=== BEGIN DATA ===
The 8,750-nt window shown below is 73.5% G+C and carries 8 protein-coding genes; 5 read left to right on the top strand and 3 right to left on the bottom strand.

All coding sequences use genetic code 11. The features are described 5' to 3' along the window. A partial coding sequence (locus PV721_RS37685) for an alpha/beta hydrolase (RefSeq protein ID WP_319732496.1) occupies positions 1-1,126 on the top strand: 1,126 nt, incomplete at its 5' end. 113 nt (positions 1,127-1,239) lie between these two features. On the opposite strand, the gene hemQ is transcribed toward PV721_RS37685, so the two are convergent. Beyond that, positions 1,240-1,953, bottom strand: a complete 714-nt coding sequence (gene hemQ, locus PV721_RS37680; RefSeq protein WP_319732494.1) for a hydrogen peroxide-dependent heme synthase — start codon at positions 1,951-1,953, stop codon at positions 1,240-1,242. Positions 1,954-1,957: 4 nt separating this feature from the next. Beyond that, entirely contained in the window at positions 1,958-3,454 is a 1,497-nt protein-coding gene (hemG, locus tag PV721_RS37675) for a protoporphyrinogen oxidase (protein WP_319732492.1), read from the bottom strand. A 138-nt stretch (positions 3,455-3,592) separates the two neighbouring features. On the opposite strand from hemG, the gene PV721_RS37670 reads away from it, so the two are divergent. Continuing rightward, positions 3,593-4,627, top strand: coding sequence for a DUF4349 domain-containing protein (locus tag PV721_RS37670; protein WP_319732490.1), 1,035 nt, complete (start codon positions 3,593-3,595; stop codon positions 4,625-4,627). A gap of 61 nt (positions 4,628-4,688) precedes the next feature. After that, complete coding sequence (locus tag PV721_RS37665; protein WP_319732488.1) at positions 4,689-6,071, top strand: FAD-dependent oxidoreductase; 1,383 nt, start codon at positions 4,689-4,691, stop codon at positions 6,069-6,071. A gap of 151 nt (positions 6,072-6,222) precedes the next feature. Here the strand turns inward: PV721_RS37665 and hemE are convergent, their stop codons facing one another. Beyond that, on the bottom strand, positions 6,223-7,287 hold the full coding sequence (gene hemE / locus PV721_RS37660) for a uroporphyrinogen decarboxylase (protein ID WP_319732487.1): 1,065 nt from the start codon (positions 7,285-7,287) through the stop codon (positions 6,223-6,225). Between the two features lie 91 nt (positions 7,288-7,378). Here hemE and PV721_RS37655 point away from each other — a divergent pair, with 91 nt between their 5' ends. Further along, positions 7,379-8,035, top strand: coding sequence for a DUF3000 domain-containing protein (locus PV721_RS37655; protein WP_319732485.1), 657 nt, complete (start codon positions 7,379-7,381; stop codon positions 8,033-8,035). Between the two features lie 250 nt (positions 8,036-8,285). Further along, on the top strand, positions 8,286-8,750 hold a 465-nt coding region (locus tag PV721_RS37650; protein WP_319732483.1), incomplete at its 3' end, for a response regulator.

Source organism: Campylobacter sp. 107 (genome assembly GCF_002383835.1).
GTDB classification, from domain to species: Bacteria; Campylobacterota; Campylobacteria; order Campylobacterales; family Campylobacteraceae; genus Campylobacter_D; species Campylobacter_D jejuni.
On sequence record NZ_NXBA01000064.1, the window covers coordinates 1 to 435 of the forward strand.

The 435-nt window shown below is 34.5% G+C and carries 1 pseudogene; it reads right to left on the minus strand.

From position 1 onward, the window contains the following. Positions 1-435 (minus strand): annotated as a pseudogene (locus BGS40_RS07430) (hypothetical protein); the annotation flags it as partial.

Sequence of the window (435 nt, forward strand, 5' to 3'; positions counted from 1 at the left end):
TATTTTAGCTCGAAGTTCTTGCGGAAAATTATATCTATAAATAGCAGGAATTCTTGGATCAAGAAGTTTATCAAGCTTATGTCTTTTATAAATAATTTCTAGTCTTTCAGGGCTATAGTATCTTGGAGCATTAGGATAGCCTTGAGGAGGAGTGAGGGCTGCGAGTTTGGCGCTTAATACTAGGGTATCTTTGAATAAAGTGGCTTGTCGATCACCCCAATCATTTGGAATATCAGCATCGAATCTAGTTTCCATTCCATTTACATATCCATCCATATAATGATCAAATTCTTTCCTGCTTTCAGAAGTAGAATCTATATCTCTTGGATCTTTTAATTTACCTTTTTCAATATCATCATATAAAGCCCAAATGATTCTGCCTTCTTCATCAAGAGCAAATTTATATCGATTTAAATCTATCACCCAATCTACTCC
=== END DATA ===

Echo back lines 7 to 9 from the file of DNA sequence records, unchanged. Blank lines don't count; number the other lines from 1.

From position 1 onward, the window contains the following. Positions 1-435 (minus strand): annotated as a pseudogene (locus BGS40_RS07430) (hypothetical protein); the annotation flags it as partial.

Sequence of the window (435 nt, forward strand, 5' to 3'; positions counted from 1 at the left end):
TATTTTAGCTCGAAGTTCTTGCGGAAAATTATATCTATAAATAGCAGGAATTCTTGGATCAAGAAGTTTATCAAGCTTATGTCTTTTATAAATAATTTCTAGTCTTTCAGGGCTATAGTATCTTGGAGCATTAGGATAGCCTTGAGGAGGAGTGAGGGCTGCGAGTTTGGCGCTTAATACTAGGGTATCTTTGAATAAAGTGGCTTGTCGATCACCCCAATCATTTGGAATATCAGCATCGAATCTAGTTTCCATTCCATTTACATATCCATCCATATAATGATCAAATTCTTTCCTGCTTTCAGAAGTAGAATCTATATCTCTTGGATCTTTTAATTTACCTTTTTCAATATCATCATATAAAGCCCAAATGATTCTGCCTTCTTCATCAAGAGCAAATTTATATCGATTTAAATCTATCACCCAATCTACTCC